The rain pattered gently on the roof as I rocked in rhythm on the screened-in porch of my cozy cabin in the woods. The moist air was saturated with the scent of the pine trees. I was enjoying a brief press trip respite, waiting for my ride. A horn honked and I was off my rocker, out the door and on to more Maine adventures.
Home base for this trip was the Point Lookout Resort and Conference Center southwest of Northport – between Belfast and Camden. Originally built as a corporate retreat, the resort still relies heavily on conferences and meetings, so facilities lean toward team activities – basketball, softball, indoor volleyball, etc. But there are plenty of fun things for families to enjoy, too, with tennis courts, a bowling alley, fitness center and almost six miles of hiking trails. Things are spread out, so you’ll get plenty of exercise on the grounds or walking down to the beach.
Arts and Crafts
Any visit to this part of the state should include a pilgrimage to the Farnsworth Art Museum in Rockland. The focus of the museum is art with a Maine connection. Among the stars of the collections are works by Winslow Homer, George Bellows and members of the Wyeth holy trinity: N.C., Andrew and Jamie.
The museum also owns the Olson House, outside nearby Thomaston. There are few people who don’t know Andrew Wyeth’s painting, “Christina’s World.” The Farnsworth doesn’t have that picture; it’s in the Museum of Modern Art in New York. But Christina lived in the Olson house – and it’s the house in that painting. The house and its former occupants were frequent subjects of Andrew Wyeth.
Artists and craftspeople of all types make Maine their home, and numerous galleries invite visitors to view works by both local artisans and nationally-known artists. The Prism Restaurant and Gallery in Rockport features over 85 of the nation’s finest glass artists’ creative output and diners enjoy beautiful views of the gardens.
For exquisite custom-made furniture, Windsor Chairmakers is the place to go. Pieces are displayed throughout a circa-1800 farmhouse. A visit to the workshop is a trip to another era. Oh, sure, they use modern equipment and electric power, but the craftsmanship is pure vintage. All dyes are hand-mixed and the paints are the traditional milk-based paints used on antique colonial and Shaker furniture. Pieces are made to customer specifications, one at a time. Owner Nance Brown took us through the showrooms and out to the workshop where her husband, Jim, explained the finer points of custom furniture.
King of the Sea
For many people – and I’m one of those – the number one reason to go to Maine is lobster. When I visit, I make it a point to have the luscious crustacean for at least one meal a day – and, occasionally, all three!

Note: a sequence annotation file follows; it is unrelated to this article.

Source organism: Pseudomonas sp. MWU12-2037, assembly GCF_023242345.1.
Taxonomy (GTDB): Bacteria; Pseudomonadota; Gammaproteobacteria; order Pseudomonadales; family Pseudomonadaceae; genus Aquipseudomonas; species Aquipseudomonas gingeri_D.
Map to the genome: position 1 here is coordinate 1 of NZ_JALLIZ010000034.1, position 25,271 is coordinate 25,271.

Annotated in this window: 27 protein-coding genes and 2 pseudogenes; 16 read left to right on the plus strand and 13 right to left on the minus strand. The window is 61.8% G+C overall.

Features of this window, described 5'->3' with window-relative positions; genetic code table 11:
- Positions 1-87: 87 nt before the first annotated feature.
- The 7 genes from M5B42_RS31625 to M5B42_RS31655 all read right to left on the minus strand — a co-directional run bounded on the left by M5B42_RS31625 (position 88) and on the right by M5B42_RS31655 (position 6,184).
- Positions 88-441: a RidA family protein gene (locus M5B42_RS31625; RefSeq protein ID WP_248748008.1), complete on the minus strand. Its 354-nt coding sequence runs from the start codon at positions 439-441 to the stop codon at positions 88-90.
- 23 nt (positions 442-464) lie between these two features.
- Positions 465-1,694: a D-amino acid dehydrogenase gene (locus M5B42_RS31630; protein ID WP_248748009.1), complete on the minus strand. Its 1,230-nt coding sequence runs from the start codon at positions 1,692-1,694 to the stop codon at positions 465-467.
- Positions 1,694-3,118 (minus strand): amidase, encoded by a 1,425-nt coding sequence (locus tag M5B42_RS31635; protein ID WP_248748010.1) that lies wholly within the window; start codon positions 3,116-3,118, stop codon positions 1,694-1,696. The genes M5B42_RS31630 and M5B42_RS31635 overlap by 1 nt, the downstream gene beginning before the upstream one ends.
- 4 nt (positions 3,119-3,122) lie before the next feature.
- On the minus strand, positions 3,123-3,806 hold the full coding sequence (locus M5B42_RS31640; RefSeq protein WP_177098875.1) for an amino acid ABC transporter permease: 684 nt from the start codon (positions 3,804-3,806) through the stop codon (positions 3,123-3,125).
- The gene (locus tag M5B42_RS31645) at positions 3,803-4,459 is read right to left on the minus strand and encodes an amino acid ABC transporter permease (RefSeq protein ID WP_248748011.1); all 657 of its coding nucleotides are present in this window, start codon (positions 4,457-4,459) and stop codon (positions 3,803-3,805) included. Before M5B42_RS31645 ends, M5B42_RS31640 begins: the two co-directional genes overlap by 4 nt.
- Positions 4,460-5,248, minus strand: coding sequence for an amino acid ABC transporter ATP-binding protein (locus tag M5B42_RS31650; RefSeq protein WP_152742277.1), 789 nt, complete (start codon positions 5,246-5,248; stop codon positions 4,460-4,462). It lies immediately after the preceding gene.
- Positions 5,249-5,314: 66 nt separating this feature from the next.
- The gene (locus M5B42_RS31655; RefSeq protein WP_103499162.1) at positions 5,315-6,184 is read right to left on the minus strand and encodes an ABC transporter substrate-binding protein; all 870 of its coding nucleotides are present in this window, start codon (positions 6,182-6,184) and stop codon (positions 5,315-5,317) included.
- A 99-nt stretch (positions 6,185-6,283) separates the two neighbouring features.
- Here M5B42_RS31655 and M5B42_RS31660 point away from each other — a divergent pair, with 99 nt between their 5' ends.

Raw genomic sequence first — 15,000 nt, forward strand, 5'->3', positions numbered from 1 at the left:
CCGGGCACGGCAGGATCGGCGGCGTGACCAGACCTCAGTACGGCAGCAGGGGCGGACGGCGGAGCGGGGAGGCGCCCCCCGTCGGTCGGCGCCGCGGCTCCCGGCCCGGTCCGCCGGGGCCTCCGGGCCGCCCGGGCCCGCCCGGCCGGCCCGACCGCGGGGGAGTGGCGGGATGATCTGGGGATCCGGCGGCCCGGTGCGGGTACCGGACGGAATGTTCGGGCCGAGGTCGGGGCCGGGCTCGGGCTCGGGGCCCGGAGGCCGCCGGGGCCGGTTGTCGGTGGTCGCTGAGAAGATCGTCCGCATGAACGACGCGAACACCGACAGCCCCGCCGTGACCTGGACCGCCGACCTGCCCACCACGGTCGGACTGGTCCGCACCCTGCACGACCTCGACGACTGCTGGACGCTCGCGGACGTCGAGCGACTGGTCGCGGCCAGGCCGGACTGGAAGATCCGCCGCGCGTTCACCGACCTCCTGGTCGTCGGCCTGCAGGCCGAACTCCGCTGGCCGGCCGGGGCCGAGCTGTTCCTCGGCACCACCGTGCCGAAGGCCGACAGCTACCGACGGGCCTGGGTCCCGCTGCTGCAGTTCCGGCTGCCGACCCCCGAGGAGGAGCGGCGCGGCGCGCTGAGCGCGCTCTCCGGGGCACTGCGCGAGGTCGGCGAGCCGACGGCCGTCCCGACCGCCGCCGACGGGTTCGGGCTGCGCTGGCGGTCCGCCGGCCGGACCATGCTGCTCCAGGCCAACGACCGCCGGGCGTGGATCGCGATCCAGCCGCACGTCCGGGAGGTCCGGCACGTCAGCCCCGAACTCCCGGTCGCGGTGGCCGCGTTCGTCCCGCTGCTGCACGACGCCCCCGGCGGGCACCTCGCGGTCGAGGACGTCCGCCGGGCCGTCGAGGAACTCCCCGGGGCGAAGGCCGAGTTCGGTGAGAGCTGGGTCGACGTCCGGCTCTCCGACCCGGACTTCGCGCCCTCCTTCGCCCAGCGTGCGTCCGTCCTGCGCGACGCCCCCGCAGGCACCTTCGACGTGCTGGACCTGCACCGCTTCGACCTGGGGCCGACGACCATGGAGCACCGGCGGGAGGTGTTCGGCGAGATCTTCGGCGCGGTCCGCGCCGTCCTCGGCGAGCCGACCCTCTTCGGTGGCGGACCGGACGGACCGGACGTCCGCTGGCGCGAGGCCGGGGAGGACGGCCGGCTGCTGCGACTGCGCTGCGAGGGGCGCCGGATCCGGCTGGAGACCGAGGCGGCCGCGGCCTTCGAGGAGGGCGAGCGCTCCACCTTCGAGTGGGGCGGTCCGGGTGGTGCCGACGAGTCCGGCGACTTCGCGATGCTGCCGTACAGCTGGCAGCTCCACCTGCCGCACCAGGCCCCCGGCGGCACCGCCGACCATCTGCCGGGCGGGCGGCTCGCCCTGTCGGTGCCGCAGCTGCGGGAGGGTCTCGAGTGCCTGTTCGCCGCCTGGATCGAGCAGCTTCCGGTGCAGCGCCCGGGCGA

At Anglers Restaurant in Searsport, owner Buddy Hall is a walking library of all things lobster. He gave us an up-close-and-personal lesson in lobster sexing – do not try this at home, Buddy is a professional!
He also shared such tidbits as: “Young lobsters’ claws are about the same size. As they get older, they differentiate into a larger crusher claw and smaller pincher claw.” He continued, “When choosing a live lobster, look at the antennae. The longer the antennae, the fresher the lobster.” Seems that they get bored in those tanks and start nibbling on one another. Beware the stumpy antennae!
There are so many ways to enjoy lobster – lobster eggs benedict, lobster stew, lobster pie, lobster steamed, boiled, even fried, lobster salad and the ubiquitous lobster roll. As they say in Maine, “It’s wicked good!”
Farm Fresh and Fabulous
The Maine growing season may not be long, but the locals make the most of it. A trip to the Belfast Co-op Store revealed a wonderland of colorful vegetables. Year-round, the counters and cases feature seafood so fresh it’s practically dripping sea water, local and organic meats and hand-made sausages, butter, yogurt, free-range eggs and lovely cheeses.
We followed our lunch from the farm to the plate with a visit to Well Fed Farm where we met owner Christina Sidoti. She showed us through the extensive garden where she grows vegetables, spices and even the edible flowers with which she garnishes the plates at her restaurant, Paolina’s Way, in Camden.
We began our meal with just-picked lettuce with wild Maine blueberries and nasturtiums drizzled with her signature blueberry dressing. That was just a teaser for the varieties of pizzas she brought out for us – including a lobster pizza with gooseneck greens and truffle oil.
Down to the Sea in Ships
For another view of Maine’s coastal beauty, you can’t beat a boat trip. We sailed on the Olad, a 57-foot, restored 1927 yacht. With two masts and 1,500 square feet of canvas, we skimmed silently over the waters of Penobscot Bay, sailing out of Camden harbor, past picturesque Curtis Island lighthouse. About halfway through our two-hour cruise, the weather, which had been lovely when we set sail, changed. The wind picked up and the skies darkened. We raced back to the safety of the harbor as the first drops fell. Half an hour later, the sun was shining; the boats bobbed gently on the sparkling blue waters of the bay; the air was fresh and sweet and all was well with our world again.
Tips for Travelers
The summer months are Maine’s best, though the changing leaves make fall a good choice, too. Mainers laughingly describe their seasons as summer, fall, winter and mud. Many businesses and attractions are seasonal, so always check before you go. Helpful websites include visitpointlookout.com, farnsworthmuseum.org, windsorchair.com and maineschooners.com.